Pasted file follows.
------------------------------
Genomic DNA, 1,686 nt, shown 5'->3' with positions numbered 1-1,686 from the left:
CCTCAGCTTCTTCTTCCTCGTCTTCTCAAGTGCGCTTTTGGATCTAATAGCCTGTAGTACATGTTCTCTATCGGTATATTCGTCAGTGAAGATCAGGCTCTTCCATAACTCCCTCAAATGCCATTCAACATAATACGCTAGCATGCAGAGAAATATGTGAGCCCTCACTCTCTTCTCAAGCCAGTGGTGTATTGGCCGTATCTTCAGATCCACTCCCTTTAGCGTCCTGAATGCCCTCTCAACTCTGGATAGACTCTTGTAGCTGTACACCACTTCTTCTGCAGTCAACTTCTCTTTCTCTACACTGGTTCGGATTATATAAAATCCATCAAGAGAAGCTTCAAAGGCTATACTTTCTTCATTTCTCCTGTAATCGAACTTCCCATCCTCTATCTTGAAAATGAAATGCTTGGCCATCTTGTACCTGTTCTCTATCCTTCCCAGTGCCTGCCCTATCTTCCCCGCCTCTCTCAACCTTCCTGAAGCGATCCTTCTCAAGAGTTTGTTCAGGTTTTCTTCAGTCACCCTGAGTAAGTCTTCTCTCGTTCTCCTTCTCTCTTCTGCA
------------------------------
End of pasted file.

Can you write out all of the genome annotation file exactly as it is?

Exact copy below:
Genomic DNA, 1,686 nt, shown 5'->3' with positions numbered 1-1,686 from the left:
CCTCAGCTTCTTCTTCCTCGTCTTCTCAAGTGCGCTTTTGGATCTAATAGCCTGTAGTACATGTTCTCTATCGGTATATTCGTCAGTGAAGATCAGGCTCTTCCATAACTCCCTCAAATGCCATTCAACATAATACGCTAGCATGCAGAGAAATATGTGAGCCCTCACTCTCTTCTCAAGCCAGTGGTGTATTGGCCGTATCTTCAGATCCACTCCCTTTAGCGTCCTGAATGCCCTCTCAACTCTGGATAGACTCTTGTAGCTGTACACCACTTCTTCTGCAGTCAACTTCTCTTTCTCTACACTGGTTCGGATTATATAAAATCCATCAAGAGAAGCTTCAAAGGCTATACTTTCTTCATTTCTCCTGTAATCGAACTTCCCATCCTCTATCTTGAAAATGAAATGCTTGGCCATCTTGTACCTGTTCTCTATCCTTCCCAGTGCCTGCCCTATCTTCCCCGCCTCTCTCAACCTTCCTGAAGCGATCCTTCTCAAGAGTTTGTTCAGGTTTTCTTCAGTCACCCTGAGTAAGTCTTCTCTCGTTCTCCTTCTCTCTTCTGCA